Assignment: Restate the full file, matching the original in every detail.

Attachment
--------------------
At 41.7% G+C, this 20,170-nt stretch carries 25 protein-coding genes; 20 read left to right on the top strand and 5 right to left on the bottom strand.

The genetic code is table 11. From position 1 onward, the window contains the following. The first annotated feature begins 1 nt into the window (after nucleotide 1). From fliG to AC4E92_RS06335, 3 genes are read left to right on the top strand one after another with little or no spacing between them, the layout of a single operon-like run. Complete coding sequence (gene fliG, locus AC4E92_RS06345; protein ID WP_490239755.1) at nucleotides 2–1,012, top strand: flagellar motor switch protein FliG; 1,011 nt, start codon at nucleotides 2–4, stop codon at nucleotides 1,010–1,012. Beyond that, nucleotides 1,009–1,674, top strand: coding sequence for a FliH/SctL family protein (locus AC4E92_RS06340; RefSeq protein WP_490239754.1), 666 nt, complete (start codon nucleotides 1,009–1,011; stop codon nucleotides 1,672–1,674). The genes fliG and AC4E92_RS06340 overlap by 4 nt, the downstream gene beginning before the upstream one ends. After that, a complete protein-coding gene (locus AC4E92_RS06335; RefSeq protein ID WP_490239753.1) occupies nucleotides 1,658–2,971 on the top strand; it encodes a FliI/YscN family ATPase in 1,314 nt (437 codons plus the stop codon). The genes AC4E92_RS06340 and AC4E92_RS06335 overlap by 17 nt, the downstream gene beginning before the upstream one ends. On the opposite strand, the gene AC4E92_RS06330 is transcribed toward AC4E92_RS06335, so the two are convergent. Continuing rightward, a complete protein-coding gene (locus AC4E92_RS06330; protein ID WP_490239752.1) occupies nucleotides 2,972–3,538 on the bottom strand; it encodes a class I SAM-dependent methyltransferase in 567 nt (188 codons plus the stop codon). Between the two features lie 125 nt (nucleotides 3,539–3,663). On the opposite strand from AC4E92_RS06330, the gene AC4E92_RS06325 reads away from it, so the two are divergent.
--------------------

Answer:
At 41.7% G+C, this 20,170-nt stretch carries 25 protein-coding genes; 20 read left to right on the top strand and 5 right to left on the bottom strand.

The genetic code is table 11. From position 1 onward, the window contains the following. The first annotated feature begins 1 nt into the window (after nucleotide 1). From fliG to AC4E92_RS06335, 3 genes are read left to right on the top strand one after another with little or no spacing between them, the layout of a single operon-like run. Complete coding sequence (gene fliG, locus AC4E92_RS06345; protein ID WP_490239755.1) at nucleotides 2–1,012, top strand: flagellar motor switch protein FliG; 1,011 nt, start codon at nucleotides 2–4, stop codon at nucleotides 1,010–1,012. Beyond that, nucleotides 1,009–1,674, top strand: coding sequence for a FliH/SctL family protein (locus AC4E92_RS06340; RefSeq protein WP_490239754.1), 666 nt, complete (start codon nucleotides 1,009–1,011; stop codon nucleotides 1,672–1,674). The genes fliG and AC4E92_RS06340 overlap by 4 nt, the downstream gene beginning before the upstream one ends. After that, a complete protein-coding gene (locus AC4E92_RS06335; RefSeq protein ID WP_490239753.1) occupies nucleotides 1,658–2,971 on the top strand; it encodes a FliI/YscN family ATPase in 1,314 nt (437 codons plus the stop codon). The genes AC4E92_RS06340 and AC4E92_RS06335 overlap by 17 nt, the downstream gene beginning before the upstream one ends. On the opposite strand, the gene AC4E92_RS06330 is transcribed toward AC4E92_RS06335, so the two are convergent. Continuing rightward, a complete protein-coding gene (locus AC4E92_RS06330; protein ID WP_490239752.1) occupies nucleotides 2,972–3,538 on the bottom strand; it encodes a class I SAM-dependent methyltransferase in 567 nt (188 codons plus the stop codon). Between the two features lie 125 nt (nucleotides 3,539–3,663). On the opposite strand from AC4E92_RS06330, the gene AC4E92_RS06325 reads away from it, so the two are divergent.